Keaton Fox, NBC 5 News
Tree removal companies are seeing a spike in business from trees lost in the drought.
The sound of chainsaws typically accompanies the cleanup following a big storm.
But this work is from just the opposite: the lack of rain or storms has a significant toll -- 500 million trees have died as a result of last year's drought according to the Texas Forest Service.
Local tree removal services agree.
"Oh my gosh, we have other branches in other states and I've been so swamped, we've had to call in reinforcements from other branches to help out," said certified arborist Glen Jennings. He works with local removal service Arbor Masters.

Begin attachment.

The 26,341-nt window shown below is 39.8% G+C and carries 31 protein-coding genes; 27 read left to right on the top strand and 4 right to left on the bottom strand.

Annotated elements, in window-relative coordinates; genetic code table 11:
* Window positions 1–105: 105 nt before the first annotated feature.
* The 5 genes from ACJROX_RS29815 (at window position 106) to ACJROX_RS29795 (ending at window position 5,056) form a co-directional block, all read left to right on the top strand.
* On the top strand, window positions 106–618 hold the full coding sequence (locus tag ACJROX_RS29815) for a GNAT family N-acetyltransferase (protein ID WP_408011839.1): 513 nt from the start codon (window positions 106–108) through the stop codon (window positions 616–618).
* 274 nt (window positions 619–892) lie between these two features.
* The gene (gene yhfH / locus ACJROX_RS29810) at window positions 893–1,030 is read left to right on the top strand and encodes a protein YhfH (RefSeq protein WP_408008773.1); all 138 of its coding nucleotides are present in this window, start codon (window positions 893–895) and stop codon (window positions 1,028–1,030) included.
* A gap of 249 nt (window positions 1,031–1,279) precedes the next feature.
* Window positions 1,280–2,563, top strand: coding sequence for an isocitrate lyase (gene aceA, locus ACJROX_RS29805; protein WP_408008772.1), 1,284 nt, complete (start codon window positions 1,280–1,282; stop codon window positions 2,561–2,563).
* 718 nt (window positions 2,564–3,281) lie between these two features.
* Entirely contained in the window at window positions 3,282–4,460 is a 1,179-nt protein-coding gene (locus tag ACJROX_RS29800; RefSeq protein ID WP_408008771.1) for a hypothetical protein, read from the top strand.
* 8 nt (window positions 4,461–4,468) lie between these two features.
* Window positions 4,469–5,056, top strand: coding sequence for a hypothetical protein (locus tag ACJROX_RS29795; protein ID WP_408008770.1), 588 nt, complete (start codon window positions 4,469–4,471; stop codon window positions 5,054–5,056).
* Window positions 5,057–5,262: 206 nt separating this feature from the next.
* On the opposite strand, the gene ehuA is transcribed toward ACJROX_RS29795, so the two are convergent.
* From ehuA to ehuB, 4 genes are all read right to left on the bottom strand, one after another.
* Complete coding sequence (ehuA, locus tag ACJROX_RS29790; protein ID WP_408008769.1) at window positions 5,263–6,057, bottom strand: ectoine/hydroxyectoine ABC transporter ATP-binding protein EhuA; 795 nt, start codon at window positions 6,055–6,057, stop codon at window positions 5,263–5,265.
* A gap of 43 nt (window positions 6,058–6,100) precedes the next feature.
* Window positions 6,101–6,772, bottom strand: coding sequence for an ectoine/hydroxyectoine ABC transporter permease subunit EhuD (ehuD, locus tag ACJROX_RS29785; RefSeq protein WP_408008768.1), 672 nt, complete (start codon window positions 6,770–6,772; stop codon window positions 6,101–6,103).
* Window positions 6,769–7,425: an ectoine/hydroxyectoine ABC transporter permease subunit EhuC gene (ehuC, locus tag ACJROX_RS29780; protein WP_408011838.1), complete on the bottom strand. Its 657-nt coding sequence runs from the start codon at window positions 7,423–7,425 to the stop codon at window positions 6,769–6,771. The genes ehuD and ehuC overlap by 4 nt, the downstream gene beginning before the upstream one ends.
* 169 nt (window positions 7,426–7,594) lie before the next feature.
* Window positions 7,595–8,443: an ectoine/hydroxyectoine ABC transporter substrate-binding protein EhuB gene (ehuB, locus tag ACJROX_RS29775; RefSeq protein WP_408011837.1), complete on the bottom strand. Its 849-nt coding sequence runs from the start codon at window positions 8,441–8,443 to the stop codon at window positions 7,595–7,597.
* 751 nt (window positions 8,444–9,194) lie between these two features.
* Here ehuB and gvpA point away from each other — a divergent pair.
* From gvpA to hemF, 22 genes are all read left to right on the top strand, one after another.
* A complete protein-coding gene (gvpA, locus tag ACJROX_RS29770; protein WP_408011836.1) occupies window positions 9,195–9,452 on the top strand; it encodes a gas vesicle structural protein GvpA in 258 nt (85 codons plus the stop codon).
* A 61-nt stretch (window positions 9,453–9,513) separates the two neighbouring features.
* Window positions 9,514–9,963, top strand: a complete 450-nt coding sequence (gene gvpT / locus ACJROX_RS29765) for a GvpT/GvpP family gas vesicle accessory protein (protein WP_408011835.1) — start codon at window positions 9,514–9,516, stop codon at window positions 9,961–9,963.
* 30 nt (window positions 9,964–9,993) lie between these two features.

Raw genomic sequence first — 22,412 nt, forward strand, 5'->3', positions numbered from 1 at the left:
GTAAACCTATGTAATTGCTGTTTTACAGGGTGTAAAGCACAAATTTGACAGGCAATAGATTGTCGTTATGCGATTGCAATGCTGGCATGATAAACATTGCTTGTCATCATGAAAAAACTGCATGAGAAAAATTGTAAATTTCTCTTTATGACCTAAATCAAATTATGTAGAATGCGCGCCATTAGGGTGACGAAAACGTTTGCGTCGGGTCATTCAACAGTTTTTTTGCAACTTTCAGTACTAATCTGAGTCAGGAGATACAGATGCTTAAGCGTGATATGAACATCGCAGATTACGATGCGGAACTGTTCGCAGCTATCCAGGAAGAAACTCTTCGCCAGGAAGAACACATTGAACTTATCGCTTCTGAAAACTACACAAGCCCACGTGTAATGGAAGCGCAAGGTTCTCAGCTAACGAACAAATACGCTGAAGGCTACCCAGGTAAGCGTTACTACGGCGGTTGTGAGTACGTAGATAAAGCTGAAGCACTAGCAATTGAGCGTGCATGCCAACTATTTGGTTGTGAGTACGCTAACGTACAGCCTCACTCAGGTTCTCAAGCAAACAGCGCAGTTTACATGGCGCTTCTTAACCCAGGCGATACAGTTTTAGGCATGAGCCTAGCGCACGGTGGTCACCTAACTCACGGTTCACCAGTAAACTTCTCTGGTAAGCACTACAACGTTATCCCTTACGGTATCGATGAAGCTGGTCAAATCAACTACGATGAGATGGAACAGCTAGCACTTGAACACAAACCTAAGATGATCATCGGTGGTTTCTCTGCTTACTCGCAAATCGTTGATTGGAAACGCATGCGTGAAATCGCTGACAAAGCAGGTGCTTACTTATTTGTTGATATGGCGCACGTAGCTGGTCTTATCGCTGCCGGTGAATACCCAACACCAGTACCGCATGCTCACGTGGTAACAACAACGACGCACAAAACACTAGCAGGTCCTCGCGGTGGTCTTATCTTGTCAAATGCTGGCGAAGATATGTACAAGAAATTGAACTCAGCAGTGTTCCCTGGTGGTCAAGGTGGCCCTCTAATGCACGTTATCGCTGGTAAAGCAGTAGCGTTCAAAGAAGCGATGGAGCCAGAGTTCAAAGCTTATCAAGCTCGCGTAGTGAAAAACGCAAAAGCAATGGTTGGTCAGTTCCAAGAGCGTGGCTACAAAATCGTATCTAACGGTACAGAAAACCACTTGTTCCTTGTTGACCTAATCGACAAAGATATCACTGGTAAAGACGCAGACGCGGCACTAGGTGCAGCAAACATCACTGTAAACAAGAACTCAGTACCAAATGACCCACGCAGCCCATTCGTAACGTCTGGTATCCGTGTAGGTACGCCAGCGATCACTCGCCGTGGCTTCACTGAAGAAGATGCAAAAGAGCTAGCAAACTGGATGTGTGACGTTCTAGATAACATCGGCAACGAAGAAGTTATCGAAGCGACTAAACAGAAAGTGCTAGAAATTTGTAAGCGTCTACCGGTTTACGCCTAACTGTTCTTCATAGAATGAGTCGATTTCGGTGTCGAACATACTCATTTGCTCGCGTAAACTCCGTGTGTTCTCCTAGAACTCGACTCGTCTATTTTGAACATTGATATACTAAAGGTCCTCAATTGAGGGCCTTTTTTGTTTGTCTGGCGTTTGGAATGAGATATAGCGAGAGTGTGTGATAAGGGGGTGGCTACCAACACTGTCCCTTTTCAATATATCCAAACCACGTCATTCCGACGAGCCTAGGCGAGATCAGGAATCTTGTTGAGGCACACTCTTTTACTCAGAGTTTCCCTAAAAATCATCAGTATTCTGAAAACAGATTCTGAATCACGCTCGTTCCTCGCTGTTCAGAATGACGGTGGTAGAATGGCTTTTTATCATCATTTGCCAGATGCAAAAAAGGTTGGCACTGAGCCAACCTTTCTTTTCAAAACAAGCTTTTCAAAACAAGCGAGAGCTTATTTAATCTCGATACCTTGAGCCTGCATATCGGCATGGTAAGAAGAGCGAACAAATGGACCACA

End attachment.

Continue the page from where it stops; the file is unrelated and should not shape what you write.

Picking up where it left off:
Jennings said sometimes the tell-tale signs are slow to appear.
"Losing its leaves early, if the bark starts cracking, that's a bad sign," Jennings said.
Many trees died last year and should be showing signs of life. Now many trees sport the mark of death---a fluorescent orange "x".
"Across the state there are millions and millions of trees," Jennings said. "I, personally, have never been in the middle of something like this before. Small droughts, yeah, but statewide?"
And the Texas Forest Service now is warning folks that those dead limbs could pose a big problem.
The agency warns falling limbs on a neighbors house could cause damage, or even death if the limb falls on someone.
With the amount of work left to be done... Jennings says you can expect the sound of chainsaws for months to come.
"It's just been a crazy spring."